CIO Symmetry

Jul 29 2011   1:21PM GMT

Does your Internet usage policy make your employees cry?

Wendy Schuchart Wendy Schuchart Profile: Wendy Schuchart

How are you feeling today? Lonely? Upset? Vaguely withdrawn from society? If so, quick — check your Twitter stream on your smartphone. Better now?

We’ve all heard BlackBerry jokingly referred to as a “CrackBerry,” but according to a recent study of 1,000 U.K. workers, 53% of technology users experience real psychological trauma when disconnected from the Internet, whether it’s checking email or their social media sites or just checking the news of the world. Research indicates that the feeling really is like getting a bit of an addictive fix.

This explains so much. I have many friends and acquaintances whose employers have a “locked down” Internet usage policy, preventing them from going to certain websites like Google+, Gmail, Facebook and YouTube. Those same people rarely have much good to say about their job. Let’s not fool ourselves: They’re still getting to those websites while at work — they’re just doing it much more creatively, either by finding proxy sites or by using their mobile devices. If a well-meaning executive thought that she could prevent productivity loss by Internet surfing, she’s completely mistaken because people will do anything, even defy corporate policy to get their Twitter fix. Instead of the risk of losing data, the policy has guaranteed a loss of employee satisfaction and risks them heading over to with their resumés in hand.

I’ve heard CIOs remark that a strict Internet usage policy is meant to prevent data theft or proprietary information being broadcast on social networks, but just as employees will find a way to get to their email, if they really wanted to take home proprietary information, they will. There’s always the ever-handy USB drive, not to mention the old-fashioned printer room, with its convenient fax machine.

So tell me, CIO Symmetry readers, do you block some portion of the Internet on the corporate network? If so, is it just obviously inappropriate sites, or do you also prevent employees from accessing their personal email or places where proprietary data could leave the building, places like Google Docs and Dropbox? If you are selective, which kinds of websites are considered safe? Wikipedia, for instance, allows users to upload content but has a huge benefit — is that kind of website prohibited? And is your Internet usage policy a point of contention? Can you explain your strategy behind this practice?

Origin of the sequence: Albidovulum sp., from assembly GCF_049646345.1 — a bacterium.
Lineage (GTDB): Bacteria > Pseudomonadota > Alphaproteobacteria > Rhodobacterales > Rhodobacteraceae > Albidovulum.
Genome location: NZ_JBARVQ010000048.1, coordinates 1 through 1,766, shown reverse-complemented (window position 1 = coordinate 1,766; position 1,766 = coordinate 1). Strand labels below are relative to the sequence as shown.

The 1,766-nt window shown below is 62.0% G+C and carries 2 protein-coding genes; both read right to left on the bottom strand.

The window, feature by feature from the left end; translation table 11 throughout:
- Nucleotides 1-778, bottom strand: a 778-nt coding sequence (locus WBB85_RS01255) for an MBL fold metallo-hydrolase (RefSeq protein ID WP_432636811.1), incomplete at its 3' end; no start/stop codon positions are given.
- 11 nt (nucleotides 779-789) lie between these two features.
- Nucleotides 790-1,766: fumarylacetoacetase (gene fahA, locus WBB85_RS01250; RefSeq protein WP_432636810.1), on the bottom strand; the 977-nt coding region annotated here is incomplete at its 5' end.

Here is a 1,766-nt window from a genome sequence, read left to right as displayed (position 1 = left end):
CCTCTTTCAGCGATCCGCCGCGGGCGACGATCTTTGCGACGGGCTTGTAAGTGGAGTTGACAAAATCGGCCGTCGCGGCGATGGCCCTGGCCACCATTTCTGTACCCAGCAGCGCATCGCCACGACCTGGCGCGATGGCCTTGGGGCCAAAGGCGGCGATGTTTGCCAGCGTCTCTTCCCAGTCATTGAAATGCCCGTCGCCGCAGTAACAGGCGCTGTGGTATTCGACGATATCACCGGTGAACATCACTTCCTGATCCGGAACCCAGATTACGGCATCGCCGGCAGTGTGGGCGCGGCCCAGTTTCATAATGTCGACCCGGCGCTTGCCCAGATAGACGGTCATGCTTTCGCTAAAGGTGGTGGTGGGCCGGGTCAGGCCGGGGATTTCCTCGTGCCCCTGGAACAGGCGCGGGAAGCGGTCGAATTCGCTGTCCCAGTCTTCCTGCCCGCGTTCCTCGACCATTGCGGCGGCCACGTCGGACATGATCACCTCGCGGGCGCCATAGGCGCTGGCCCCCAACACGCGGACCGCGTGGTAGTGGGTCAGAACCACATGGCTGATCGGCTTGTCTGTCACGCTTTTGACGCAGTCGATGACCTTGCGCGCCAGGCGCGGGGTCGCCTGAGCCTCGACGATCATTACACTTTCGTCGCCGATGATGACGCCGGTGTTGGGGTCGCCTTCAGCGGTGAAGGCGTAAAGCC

The comments are eager to hear your theories on the perfect Internet usage policy.

2  Comments on this Post

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  • Hlw
    There is probably some in-between state that protects both the company's network and provides the employees reasonable freedom to connect. I've seen sites like which isn't a proxy but rather creates a totally separate browser outside the corporate network (like say a citrix remote application) which might accomplish this. It is a pay-for site but it protects the company's network by not allowing the browser inside the corporate firewall and allows the employee to browse.
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  • JohnnyBrave
    We also noticed this on our work environment. Our employees are very much attached to social networking and other similar sites that actually trigger unproductive time and computer usage. We tried blocking those major sites they visit and like what you mentioned, what they only did was they try to bypass it and still were able to gain access. It seems like the more we block it, the more they seek for it and access it. Right now, also after having read [A href=""]this article[/A] that explains why businesses actually need computer and internet usage policies, what we did was we unblocked all of those sites again. We just employed a complete time tracking software which monitors their time and computer usage. This actually increased the productivity of workers. After all, what's important is that the computer and internet usage policy has to be clear (no matter how strict is) to both the employers and employees. We don't really want to waste a lot of time at work.
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